We were close, the Gates of the Desert were only a few hours away. We crossed the gateway and were invited into Mohammed’s home. He welcomed us inside for a traditional Berber meal which he had requested specially for us from a local bakery. He promised us of a meal of 50 different desert spices. It did not disappoint. This level of hospitality was something that we had become accustomed to, these Berber men had welcomed us into their community with open arms and the love that we felt in the presence of our companions, was heartfelt and sincere.

 

 

With little time to waste, we continued on our journey toward the Merzouga Desert just in time to catch sunset - on camel-back of course. Led by a young camel shepherd, we rode over the dunes of the Sahara until we reached our resting place in the heart of the Sahara desert. The surreal nature of what we were doing was now very much apparent. We laughed together in the realisation that we were experiencing life-altering events and we had been from the moment we arrived in Morocco.

 

We continued towards small collection of tents in the centre of the sands, with running taps, electrical appliances and adequate storage space they provided us with a level of luxury that we simply could never have expected from such a primitive location of rest. We were welcomed at the camp with such kindness and generosity by Mohammed’s colleagues. A night of music, dancing and star gazing in the middle of the desert lay ahead. It was a true experience that none of us will never forget as we were all so humbled and thankful for all that was happening.

After a night's stay under the stars, we gathered our things and began our return journey, this time on an alternative route toward the Atlas Mountains. For breakfast, we enjoyed Moroccan tea and a mountain of local crepes with honey. It was gluttonous, it was marvellous.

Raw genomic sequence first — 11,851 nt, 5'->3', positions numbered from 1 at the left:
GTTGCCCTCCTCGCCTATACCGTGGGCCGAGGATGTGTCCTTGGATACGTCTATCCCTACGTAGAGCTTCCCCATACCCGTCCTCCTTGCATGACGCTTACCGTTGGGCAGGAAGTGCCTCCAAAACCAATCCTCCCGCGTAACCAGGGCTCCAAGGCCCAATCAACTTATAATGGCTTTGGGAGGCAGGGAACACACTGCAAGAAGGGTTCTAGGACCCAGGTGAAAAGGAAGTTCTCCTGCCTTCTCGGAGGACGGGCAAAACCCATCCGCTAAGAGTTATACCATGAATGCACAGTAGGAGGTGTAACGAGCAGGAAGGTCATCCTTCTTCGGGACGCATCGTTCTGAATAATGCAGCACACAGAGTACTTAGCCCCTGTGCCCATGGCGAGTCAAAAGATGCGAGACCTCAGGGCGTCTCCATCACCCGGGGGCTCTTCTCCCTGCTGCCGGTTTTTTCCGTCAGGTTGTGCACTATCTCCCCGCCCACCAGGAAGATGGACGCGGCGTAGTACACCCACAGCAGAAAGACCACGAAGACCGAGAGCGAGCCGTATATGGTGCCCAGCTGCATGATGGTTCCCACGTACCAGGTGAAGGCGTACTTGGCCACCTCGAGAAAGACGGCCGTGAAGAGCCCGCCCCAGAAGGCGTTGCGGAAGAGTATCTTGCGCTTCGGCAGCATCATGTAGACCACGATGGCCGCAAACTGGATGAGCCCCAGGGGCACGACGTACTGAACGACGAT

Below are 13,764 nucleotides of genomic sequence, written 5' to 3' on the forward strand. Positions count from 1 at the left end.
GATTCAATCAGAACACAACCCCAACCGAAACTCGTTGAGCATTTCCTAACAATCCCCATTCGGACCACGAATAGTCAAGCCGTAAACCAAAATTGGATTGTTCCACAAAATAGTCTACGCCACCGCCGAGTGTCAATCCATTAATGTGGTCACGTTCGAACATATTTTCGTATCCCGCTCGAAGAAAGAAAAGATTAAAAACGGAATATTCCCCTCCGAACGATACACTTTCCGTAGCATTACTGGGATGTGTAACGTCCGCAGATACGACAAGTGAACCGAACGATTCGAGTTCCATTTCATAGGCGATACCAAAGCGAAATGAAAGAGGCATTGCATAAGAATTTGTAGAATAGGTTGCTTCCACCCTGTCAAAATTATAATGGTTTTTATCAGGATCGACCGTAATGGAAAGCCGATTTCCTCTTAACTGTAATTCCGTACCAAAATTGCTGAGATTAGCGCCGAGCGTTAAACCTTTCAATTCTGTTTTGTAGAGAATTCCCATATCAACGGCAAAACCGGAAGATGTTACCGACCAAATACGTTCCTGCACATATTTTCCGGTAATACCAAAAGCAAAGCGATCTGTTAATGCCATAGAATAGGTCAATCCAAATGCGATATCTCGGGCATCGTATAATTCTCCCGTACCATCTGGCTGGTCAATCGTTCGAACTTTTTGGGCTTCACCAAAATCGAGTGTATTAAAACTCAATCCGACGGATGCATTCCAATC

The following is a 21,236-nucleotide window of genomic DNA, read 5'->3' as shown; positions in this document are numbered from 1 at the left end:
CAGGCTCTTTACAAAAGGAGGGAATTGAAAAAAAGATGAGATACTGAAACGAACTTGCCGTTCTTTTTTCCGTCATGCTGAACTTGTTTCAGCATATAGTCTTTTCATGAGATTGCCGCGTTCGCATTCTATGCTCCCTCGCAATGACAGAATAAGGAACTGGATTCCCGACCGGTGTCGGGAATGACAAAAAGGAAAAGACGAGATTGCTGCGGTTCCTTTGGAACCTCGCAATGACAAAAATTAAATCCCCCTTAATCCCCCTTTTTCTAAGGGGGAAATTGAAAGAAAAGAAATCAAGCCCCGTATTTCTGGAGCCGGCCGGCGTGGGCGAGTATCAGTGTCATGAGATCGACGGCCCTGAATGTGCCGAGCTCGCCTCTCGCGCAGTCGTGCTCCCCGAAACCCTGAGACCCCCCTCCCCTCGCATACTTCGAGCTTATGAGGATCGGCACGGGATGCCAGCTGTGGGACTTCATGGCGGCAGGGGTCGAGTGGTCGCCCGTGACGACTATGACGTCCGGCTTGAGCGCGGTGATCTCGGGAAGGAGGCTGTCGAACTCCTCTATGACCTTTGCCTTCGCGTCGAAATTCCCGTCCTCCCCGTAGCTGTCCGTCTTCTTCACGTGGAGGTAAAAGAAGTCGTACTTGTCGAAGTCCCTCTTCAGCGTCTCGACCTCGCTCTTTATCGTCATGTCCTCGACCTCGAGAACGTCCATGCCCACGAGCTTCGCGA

With the journey now taking us west, we set off on a new direction to see more of the beautiful country. We could not wait. The next stop was a small break at a local restaurant that looked onto the Moroccan palm tree forest of Zagora. There was a spectacular view of sharp green leaves for miles. We were surprised with more of the traditional cuisine, tagine and meat kebabs with fresh vegetables all grown from the forest that we looked out upon.

 

For the final length of road on our journey back to Marrakesh, we drove for 4 long hours until we reached the Dades Valleys, or the “Grand Canyon of Morocco” as Mohammed liked to describe it. We spent some time enjoying an incredible sunset as we took whatever photographs that we could, salvaging the last opportunities of the most spectacular landscapes any of us had ever seen. We could see the silhouette of Marrakesh in the distance, flickering in the heat of the plains. A fantasist’s mirage almost, far removed from anything we’d seen in our short time in rural Morocco. We were headed back to the city but I think our hearts remained in the desert.